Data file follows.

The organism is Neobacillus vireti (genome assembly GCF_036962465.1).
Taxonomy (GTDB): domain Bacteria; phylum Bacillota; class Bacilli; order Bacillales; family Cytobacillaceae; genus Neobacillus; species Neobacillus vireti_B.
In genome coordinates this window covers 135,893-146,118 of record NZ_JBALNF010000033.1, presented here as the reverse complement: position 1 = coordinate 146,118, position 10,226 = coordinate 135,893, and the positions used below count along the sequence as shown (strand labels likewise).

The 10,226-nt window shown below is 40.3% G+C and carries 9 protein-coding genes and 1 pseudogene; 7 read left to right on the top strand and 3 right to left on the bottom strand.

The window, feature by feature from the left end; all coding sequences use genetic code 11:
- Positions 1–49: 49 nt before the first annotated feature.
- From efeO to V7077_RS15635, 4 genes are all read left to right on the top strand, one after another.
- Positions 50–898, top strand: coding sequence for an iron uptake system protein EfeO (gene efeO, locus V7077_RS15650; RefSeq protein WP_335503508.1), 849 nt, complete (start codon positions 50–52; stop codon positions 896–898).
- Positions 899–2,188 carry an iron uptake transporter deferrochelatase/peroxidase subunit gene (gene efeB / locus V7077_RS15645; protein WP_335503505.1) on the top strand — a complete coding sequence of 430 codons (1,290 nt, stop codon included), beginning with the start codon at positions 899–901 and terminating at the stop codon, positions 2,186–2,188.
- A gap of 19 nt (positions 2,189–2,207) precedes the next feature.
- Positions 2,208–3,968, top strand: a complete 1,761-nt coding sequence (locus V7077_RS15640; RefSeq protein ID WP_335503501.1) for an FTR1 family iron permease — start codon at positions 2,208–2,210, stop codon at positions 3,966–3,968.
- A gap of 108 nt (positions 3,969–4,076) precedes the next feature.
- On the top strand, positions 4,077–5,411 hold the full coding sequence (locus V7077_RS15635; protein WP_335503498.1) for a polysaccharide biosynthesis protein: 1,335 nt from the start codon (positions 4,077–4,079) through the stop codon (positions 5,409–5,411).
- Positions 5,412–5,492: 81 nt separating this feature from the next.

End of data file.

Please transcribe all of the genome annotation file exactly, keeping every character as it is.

The organism is Neobacillus vireti (genome assembly GCF_036962465.1).
Taxonomy (GTDB): domain Bacteria; phylum Bacillota; class Bacilli; order Bacillales; family Cytobacillaceae; genus Neobacillus; species Neobacillus vireti_B.
In genome coordinates this window covers 135,893-146,118 of record NZ_JBALNF010000033.1, presented here as the reverse complement: position 1 = coordinate 146,118, position 10,226 = coordinate 135,893, and the positions used below count along the sequence as shown (strand labels likewise).

The 10,226-nt window shown below is 40.3% G+C and carries 9 protein-coding genes and 1 pseudogene; 7 read left to right on the top strand and 3 right to left on the bottom strand.

The window, feature by feature from the left end; all coding sequences use genetic code 11:
- Positions 1–49: 49 nt before the first annotated feature.
- From efeO to V7077_RS15635, 4 genes are all read left to right on the top strand, one after another.
- Positions 50–898, top strand: coding sequence for an iron uptake system protein EfeO (gene efeO, locus V7077_RS15650; RefSeq protein WP_335503508.1), 849 nt, complete (start codon positions 50–52; stop codon positions 896–898).
- Positions 899–2,188 carry an iron uptake transporter deferrochelatase/peroxidase subunit gene (gene efeB / locus V7077_RS15645; protein WP_335503505.1) on the top strand — a complete coding sequence of 430 codons (1,290 nt, stop codon included), beginning with the start codon at positions 899–901 and terminating at the stop codon, positions 2,186–2,188.
- A gap of 19 nt (positions 2,189–2,207) precedes the next feature.
- Positions 2,208–3,968, top strand: a complete 1,761-nt coding sequence (locus V7077_RS15640; RefSeq protein ID WP_335503501.1) for an FTR1 family iron permease — start codon at positions 2,208–2,210, stop codon at positions 3,966–3,968.
- A gap of 108 nt (positions 3,969–4,076) precedes the next feature.
- On the top strand, positions 4,077–5,411 hold the full coding sequence (locus V7077_RS15635; protein WP_335503498.1) for a polysaccharide biosynthesis protein: 1,335 nt from the start codon (positions 4,077–4,079) through the stop codon (positions 5,409–5,411).
- Positions 5,412–5,492: 81 nt separating this feature from the next.